45-year-old Julia hopes her 10-year stay at a nursing home is at an end

by Sylvia Pownall
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A 45-year-old woman forced to live in a nursing home for more than 10 years says she is cautiously optimistic of getting her own home this year.

Julia Thurmann was left paralysed from the waist down after contracting the rare virus Acute Disseminated Encephalomyelitis, which attacked her brain and spinal cord.

She is now wheelchair-bound and has been living in a nursing home in north Fingal since 2008 but says after more than a decade of being institutionalised there is now a light at the end of the tunnel.

Fingal County Council says a ground-floor home to suit her needs is reserved in a new development being built off the Rathbeale Road in Swords, which is due to come on stream in late 2019 or early 2020.

Julia, who is originally from Berlin and works at the Hertz European Centre in Swords, told Dublin Gazette: “Finally something is happening. But this is after a long time of campaigning, writing emails, all sorts.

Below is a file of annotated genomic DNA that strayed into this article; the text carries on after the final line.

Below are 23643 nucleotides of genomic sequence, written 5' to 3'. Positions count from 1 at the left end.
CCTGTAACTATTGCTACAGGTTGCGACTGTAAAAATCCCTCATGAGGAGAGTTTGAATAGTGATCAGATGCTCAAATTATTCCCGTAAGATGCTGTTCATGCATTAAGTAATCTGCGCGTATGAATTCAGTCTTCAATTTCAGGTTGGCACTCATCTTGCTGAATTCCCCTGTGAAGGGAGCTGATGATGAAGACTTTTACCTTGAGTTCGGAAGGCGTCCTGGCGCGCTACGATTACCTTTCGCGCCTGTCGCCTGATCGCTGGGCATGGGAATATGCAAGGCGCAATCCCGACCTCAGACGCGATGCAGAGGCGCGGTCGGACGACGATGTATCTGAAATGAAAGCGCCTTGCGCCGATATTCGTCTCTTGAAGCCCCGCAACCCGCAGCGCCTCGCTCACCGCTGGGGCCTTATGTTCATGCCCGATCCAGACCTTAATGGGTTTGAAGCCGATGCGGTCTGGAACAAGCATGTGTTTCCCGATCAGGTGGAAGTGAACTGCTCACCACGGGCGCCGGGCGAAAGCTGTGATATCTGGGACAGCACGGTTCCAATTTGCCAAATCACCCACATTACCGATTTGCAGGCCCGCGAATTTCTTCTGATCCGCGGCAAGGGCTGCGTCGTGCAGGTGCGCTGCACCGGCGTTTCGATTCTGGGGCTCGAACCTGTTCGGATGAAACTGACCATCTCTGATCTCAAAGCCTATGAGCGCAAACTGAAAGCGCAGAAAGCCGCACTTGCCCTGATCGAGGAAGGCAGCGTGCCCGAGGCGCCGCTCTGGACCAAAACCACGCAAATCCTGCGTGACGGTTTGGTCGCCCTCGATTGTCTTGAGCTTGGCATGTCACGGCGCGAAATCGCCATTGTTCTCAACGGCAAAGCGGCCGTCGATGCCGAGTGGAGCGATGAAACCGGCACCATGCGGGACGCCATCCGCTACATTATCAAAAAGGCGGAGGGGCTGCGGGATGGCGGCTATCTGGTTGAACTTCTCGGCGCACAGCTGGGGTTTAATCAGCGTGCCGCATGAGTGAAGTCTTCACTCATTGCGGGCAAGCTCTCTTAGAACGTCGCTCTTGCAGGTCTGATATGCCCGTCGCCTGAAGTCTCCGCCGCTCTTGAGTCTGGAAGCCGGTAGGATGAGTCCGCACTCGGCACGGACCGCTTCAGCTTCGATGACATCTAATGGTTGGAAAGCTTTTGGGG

“I haven’t been this close [to getting a home] ever. It is very encouraging, but until I have the actual key in my hand…”

Julia said staff at the nursing home near Balbriggan, which has been her home, have been very supportive, but she needs her own space and her independence.

She said: “Downstairs is the Alzheimer’s unit, I am in the acquired brain injury unit. There are young people, but they cannot talk. At this stage, I go around the place like a horse with blinkers. It can be very depressing.”

She added: “In the beginning, I needed a lot more help. It was only one year after my illness and I was coming to terms with being a paraplegic. Now, I don’t need 24-hour care, I’m back at work.

“It has been difficult. When I came here initially, friends and colleagues visited me. One friend said: ‘It’s like visiting you in hospital; we won’t meet you here, we’ll meet you outside – to get you out of this institutionalised environment’.

“I try to get out more for coffee. In January, I spent more than €400 on taxis, but it’s worth paying the money for my sanity.”

Julia said she’s now looking forward to doing “normal” things like watching TV and cooking for friends.

She added: “I’d love to plan it all but on the other hand I’m trying to hold myself back, though I am a little bit hopeful now.”

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